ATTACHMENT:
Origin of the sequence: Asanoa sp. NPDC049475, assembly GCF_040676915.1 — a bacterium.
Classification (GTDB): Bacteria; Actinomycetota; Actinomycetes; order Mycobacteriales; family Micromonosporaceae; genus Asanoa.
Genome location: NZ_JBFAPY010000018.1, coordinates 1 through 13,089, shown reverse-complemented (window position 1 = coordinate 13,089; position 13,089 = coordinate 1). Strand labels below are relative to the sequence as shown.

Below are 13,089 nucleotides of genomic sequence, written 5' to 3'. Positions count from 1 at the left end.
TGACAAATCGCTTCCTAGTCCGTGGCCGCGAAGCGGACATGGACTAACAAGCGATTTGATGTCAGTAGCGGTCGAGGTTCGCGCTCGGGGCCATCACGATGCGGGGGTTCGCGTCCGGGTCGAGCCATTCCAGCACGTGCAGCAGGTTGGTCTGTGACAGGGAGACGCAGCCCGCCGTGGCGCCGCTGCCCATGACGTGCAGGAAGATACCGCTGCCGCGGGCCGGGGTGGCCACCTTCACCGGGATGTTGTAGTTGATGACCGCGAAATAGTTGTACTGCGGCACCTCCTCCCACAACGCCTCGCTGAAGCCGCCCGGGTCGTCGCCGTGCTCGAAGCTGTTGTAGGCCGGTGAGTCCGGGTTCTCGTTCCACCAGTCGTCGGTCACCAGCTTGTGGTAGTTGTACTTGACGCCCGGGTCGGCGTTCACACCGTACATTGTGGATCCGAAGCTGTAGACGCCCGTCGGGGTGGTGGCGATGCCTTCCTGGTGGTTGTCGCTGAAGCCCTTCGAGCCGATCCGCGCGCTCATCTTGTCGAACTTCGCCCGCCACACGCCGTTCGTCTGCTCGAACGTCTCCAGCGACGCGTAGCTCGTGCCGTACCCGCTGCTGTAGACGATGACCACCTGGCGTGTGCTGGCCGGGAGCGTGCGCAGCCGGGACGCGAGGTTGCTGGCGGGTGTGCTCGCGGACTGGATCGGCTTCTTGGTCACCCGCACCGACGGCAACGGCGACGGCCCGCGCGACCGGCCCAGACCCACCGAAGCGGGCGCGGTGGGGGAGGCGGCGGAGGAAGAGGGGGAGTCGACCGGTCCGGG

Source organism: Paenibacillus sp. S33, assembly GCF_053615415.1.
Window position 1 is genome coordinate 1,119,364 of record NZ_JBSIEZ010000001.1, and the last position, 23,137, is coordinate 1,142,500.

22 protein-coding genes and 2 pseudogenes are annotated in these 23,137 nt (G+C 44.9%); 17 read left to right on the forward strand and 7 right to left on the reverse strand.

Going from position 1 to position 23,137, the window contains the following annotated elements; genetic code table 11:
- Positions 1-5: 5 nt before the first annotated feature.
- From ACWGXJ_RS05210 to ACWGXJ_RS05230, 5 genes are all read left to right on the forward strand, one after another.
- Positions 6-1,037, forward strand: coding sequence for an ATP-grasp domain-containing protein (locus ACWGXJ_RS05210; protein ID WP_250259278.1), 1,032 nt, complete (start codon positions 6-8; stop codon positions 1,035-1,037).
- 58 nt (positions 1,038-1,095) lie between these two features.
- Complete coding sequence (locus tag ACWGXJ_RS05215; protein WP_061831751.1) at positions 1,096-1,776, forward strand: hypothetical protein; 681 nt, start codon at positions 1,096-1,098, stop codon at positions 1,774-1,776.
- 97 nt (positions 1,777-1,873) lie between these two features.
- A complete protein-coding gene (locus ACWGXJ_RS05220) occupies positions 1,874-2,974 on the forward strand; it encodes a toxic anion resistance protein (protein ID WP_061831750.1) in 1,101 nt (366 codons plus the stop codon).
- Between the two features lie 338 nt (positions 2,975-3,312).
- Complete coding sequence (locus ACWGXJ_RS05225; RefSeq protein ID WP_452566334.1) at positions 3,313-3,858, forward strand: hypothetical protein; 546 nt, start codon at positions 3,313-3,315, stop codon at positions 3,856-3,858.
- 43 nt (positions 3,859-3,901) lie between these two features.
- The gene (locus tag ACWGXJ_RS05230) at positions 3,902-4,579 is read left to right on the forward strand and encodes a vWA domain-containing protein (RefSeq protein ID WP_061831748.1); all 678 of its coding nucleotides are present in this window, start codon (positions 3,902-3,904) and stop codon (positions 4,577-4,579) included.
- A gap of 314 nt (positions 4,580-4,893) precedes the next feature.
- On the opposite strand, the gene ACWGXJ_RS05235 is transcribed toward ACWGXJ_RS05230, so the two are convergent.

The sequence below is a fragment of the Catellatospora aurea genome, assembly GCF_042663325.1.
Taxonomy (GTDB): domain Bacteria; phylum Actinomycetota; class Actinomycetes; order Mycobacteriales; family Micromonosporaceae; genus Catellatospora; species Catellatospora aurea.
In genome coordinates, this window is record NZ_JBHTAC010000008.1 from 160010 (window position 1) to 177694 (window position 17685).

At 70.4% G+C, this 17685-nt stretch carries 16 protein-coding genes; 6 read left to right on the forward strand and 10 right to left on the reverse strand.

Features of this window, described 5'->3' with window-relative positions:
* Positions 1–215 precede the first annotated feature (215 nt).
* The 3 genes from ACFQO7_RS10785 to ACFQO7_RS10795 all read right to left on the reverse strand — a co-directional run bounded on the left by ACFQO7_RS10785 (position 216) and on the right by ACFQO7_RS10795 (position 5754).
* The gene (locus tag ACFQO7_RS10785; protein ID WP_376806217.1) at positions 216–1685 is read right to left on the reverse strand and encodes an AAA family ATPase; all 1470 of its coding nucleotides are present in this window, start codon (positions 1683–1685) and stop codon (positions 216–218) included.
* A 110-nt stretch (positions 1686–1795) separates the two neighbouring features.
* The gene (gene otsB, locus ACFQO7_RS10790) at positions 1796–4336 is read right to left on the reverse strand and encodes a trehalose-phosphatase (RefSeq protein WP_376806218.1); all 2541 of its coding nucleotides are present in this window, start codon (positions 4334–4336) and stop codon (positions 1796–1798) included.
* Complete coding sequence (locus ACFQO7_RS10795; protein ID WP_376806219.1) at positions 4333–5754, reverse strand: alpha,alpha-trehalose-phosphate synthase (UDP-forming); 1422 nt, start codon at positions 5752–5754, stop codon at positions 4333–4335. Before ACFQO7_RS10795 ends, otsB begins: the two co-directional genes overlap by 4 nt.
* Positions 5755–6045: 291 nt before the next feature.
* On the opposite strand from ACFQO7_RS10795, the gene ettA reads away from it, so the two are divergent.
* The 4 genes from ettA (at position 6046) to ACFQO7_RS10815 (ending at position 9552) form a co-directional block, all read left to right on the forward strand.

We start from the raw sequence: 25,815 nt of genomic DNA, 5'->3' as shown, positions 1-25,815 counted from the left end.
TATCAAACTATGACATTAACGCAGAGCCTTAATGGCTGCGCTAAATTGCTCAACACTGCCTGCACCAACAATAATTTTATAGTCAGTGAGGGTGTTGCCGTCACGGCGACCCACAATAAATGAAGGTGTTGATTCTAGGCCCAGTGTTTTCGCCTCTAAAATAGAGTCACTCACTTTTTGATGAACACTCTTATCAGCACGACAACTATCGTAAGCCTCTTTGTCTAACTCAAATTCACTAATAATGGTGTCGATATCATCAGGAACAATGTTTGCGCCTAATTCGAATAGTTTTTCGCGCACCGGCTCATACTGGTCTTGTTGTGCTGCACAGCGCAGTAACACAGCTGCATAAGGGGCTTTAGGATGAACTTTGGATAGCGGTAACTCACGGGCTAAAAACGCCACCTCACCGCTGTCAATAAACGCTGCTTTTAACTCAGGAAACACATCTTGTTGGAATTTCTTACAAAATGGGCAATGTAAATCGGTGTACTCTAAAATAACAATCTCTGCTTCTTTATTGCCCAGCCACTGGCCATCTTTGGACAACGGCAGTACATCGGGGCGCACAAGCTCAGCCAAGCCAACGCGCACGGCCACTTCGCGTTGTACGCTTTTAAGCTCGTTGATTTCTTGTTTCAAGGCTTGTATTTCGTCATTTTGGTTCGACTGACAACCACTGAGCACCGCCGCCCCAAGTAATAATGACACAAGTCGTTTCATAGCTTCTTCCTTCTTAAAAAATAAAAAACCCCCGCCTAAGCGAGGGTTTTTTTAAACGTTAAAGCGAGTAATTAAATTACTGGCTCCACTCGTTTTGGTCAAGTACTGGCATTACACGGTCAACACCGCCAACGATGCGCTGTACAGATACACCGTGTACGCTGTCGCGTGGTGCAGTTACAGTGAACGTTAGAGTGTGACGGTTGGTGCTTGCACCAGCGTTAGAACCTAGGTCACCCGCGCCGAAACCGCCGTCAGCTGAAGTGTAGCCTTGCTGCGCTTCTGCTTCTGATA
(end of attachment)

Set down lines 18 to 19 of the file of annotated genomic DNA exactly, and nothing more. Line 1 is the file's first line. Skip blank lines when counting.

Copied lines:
- Complete coding sequence (locus ACWGXJ_RS05225; RefSeq protein ID WP_452566334.1) at positions 3,313-3,858, forward strand: hypothetical protein; 546 nt, start codon at positions 3,313-3,315, stop codon at positions 3,856-3,858.
- 43 nt (positions 3,859-3,901) lie between these two features.